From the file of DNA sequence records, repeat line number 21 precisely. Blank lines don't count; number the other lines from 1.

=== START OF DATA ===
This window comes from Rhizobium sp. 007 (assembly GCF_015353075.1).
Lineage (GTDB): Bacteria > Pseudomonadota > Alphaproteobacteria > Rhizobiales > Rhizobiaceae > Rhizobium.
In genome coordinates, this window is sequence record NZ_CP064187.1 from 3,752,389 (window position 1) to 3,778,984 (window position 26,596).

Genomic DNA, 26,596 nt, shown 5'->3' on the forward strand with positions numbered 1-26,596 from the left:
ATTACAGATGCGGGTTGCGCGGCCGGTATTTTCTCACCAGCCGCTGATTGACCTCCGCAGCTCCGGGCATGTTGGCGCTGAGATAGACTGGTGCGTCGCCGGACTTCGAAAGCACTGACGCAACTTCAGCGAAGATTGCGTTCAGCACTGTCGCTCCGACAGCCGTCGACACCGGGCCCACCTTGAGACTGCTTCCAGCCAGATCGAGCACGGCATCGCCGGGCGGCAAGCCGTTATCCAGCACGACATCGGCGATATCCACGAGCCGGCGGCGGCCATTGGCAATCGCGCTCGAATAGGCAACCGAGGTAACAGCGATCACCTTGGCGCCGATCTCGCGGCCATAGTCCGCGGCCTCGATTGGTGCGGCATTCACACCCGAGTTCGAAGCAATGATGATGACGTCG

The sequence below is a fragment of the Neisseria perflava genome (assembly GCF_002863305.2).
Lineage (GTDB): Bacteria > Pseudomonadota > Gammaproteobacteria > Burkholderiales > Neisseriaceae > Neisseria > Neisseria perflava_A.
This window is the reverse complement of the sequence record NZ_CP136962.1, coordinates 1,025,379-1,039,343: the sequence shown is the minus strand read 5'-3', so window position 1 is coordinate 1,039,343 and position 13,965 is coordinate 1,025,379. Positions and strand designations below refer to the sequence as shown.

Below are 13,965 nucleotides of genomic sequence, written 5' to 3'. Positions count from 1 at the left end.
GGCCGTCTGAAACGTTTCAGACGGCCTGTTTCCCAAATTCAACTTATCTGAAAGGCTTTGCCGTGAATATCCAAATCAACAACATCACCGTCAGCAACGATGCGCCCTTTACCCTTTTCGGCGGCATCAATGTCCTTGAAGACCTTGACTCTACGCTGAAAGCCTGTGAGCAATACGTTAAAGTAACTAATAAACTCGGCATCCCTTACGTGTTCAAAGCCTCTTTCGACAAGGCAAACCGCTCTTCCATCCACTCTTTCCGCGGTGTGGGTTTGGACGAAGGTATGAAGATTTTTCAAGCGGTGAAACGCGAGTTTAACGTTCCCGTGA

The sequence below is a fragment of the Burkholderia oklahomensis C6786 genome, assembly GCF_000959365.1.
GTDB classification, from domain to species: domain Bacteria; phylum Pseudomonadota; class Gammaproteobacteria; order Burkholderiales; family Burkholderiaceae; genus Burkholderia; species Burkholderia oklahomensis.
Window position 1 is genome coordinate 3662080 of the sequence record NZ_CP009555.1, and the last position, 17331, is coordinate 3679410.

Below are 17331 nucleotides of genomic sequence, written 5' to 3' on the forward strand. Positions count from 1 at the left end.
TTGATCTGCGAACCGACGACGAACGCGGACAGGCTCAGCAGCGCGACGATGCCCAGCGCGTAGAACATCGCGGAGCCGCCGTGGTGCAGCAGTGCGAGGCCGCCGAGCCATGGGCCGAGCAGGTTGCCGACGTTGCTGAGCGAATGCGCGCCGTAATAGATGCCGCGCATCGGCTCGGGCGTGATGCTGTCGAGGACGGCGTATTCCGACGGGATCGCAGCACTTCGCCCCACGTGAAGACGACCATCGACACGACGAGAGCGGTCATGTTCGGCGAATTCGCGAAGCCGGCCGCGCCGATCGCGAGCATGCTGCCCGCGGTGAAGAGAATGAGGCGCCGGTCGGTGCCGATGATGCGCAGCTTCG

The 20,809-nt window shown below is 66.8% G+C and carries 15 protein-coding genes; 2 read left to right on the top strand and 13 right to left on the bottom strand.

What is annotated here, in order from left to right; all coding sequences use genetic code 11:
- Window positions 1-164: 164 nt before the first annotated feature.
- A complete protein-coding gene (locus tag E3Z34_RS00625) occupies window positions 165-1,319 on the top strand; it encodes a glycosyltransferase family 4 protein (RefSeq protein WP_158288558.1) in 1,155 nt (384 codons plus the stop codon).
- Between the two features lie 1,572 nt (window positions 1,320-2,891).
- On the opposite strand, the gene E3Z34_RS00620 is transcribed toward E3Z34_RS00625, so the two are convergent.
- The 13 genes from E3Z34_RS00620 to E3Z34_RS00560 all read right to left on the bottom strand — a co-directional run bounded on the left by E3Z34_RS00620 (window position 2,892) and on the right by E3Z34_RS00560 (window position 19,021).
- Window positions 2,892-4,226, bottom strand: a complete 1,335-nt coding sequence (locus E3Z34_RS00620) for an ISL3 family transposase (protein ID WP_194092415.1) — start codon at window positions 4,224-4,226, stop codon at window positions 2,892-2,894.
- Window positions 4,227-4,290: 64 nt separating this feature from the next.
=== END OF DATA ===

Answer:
- On the opposite strand, the gene E3Z34_RS00620 is transcribed toward E3Z34_RS00625, so the two are convergent.